Despite their challenging working conditions, the custodians I connected with through my photography project expressed pride in a job that sustains their lives, and now more than ever, the lives of others. When asked what they need to get through this challenging time, one custodian shared, “It is very important for every person to smile [at us]. They should give us a little bit [of] respect and care for the custodians so our job will be easier. … Some people, they just look at us, you know, a little bit different from them, but we are just the same too. We work hard for everybody.”
Based on my experience being raised by custodians and through my photography project, I’ve gained a deeper understanding of how to uplift custodial worker rights. Custodians need employers and policymakers to ensure social and racial equity with the following investments and changes:
- Offer hazard pay and a livable wage ($15 per hour, or even more in expensive localities).
- End the custodian gender wage gap by ensuring equal pay across genders.
- Offer public transit subsidies, or offer free parking in regions with poor access to transportation and limited affordable housing.
- Ensure safety from COVID-19 infection, including access to effective personal protective equipment and vaccines and enforcement of universal masking policies.
- Offer opportunities for rest and rejuvenation, including adequate break rooms.
- Provide ergonomic equipment, such as lightweight, height-adjustable mops, proper harness fittings for vacuum backpacks, protection from harmful chemicals, and comfortable shoes.
- Offer paid sick leave for vaccination, symptoms of ill health, COVID-19 testing, and caregiving duties.
- Offer affordable, flexible child care.
- Offer high-quality, accessible health care.
- Protect workers from discrimination and harassment by creating a culture that promotes respect and psychological safety for all workers. Even with those changes, workers need avenues for voicing concerns to managers without fear of retaliation. UW recently launched a bias incident reporting tool where employees can anonymously make such reports. This promising solution should be available to custodial and other low-wage workers everywhere.
- Offer robust access to interpretation services and translation of health and work-related materials.
- Have ongoing safe, respectful conversations with custodians to co-create solutions that serve unique needs within their workplace context (e.g., better understand the immediate needs, supports, and obstacles faced by custodians, including those in our undocumented community).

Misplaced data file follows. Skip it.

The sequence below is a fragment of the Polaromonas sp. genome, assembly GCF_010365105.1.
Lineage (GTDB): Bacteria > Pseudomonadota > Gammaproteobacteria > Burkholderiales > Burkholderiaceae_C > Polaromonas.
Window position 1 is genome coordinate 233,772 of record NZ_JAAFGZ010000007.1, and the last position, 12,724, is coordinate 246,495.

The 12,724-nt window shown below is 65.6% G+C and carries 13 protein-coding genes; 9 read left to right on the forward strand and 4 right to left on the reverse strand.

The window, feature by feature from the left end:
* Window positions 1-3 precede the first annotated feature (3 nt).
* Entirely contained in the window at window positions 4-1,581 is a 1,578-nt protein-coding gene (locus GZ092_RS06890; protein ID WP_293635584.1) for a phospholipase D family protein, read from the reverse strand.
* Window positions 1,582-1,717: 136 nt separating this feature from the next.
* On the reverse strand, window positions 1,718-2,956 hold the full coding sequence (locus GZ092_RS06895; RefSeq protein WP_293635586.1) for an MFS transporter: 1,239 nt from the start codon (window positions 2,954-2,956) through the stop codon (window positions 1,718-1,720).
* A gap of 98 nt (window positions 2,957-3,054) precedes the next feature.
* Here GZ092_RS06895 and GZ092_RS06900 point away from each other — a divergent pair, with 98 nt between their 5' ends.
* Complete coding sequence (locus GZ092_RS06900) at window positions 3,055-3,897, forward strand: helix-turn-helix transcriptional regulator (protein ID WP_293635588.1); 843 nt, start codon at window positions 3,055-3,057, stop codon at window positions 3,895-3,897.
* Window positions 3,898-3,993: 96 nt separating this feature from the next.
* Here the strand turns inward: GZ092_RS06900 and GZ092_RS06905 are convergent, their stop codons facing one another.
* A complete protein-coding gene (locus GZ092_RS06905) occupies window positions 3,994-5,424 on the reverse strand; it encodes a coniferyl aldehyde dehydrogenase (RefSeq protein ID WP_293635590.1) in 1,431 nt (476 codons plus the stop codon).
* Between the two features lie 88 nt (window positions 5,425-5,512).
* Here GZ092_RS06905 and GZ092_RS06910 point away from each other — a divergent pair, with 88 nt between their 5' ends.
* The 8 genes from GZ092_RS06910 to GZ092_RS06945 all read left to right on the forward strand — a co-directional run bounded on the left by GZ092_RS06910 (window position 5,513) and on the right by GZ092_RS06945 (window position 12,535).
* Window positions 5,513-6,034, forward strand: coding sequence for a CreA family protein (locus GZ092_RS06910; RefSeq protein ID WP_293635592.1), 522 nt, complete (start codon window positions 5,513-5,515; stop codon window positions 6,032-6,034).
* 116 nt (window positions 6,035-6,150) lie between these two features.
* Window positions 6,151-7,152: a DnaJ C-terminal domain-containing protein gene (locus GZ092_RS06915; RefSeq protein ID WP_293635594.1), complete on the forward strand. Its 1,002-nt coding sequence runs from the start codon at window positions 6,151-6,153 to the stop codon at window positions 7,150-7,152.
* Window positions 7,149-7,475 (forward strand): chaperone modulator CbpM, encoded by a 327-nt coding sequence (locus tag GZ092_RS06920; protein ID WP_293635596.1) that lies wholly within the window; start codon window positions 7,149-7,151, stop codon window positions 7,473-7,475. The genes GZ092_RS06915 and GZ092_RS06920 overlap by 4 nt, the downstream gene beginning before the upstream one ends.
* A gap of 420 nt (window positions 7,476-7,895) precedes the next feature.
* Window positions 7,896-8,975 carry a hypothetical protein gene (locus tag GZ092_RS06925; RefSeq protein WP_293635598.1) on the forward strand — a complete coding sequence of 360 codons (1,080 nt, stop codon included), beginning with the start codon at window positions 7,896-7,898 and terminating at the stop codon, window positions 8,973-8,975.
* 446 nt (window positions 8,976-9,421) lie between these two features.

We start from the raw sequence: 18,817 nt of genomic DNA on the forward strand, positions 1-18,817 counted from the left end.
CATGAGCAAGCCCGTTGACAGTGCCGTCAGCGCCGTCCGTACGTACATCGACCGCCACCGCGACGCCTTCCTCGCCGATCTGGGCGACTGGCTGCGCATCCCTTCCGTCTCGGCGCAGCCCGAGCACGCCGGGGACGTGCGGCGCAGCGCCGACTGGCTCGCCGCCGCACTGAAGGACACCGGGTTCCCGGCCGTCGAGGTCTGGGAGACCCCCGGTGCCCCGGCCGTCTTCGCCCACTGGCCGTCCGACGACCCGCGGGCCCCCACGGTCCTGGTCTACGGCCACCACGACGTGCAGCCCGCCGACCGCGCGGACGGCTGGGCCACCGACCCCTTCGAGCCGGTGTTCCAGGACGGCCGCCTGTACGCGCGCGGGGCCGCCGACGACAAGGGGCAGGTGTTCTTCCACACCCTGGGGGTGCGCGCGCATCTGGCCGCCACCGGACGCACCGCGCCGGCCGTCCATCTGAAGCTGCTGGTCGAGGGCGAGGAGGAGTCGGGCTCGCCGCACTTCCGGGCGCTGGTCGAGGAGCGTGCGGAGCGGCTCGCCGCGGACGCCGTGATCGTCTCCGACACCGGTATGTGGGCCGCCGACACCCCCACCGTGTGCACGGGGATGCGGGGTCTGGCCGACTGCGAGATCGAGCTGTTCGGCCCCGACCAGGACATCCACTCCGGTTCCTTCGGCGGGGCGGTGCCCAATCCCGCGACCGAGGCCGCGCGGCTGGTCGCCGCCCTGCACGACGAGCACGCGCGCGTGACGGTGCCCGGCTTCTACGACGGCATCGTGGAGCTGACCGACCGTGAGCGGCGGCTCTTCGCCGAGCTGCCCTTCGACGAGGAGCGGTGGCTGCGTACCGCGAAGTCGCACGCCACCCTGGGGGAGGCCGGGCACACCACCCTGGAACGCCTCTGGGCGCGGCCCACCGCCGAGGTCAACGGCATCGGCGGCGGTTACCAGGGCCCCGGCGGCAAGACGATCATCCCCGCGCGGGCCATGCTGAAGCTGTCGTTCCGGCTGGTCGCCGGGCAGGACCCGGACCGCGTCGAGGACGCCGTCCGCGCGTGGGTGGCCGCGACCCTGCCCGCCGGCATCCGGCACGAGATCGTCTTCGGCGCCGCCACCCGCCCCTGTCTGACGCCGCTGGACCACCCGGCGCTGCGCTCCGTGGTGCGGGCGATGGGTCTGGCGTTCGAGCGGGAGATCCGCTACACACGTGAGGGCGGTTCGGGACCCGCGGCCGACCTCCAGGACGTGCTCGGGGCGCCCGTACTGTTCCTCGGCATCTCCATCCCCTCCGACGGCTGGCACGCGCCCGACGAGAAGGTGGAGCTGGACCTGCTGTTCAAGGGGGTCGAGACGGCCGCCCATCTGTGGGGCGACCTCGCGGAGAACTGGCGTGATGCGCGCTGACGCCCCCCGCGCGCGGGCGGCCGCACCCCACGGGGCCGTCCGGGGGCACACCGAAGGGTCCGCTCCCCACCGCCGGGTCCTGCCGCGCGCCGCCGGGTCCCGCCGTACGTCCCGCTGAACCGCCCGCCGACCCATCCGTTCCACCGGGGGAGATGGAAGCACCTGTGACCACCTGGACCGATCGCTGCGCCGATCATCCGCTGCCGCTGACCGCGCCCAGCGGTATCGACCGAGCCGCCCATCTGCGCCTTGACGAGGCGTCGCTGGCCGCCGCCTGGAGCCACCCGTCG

These changes will have immediate, short-term costs. However, the low-wage labor shortage is making it even clearer that private sector employers must pay a living wage to be viable. Furthermore, a progressive tax on high earners can fund compensation for workers in public sector jobs. Investing in custodians’ well-being will pay off in the long run by reducing health care costs, workers’ compensation payouts, and turnover.
Despite the tremendous stress of the pandemic, my mother’s satisfaction in her work remains, as it does with other custodians I’ve met throughout the years. The time is now for us to nurture a culture of care for those who care for our spaces, and to pay and protect them in a way that acknowledges their value as workers who are truly essential to our society.
Acknowledgement: I want to thank my parents, who inspire me to lead this advocacy work; the custodians who shared their stories and lived experiences, and all custodians who keep our communities safe and healthy; and Katherine Hoerster, my graduate adviser, who provided mentorship on this essay. This piece represents the personal views of the author, and does not reflect the position of the University of Washington.
Evalynn Fae Taganna Romano is a proud daughter of University of Washington (UW) custodians, a public health researcher serving communities of color, a mental health clinician for survivors of violence and traumatic loss, and a strong advocate for custodial worker rights. Since the pandemic began, she has served, collaborated with, and advocated for custodians at UW, bringing attention to the inequities they face through photography-based storytelling. Evalynn enjoys drinking coffee, going on hikes, bouldering, and community organizing. Evalynn is based in Seattle and speaks Tagalog, Waray-Waray, Khmer, and English. She can be reached at: www.uwcustodianproject.com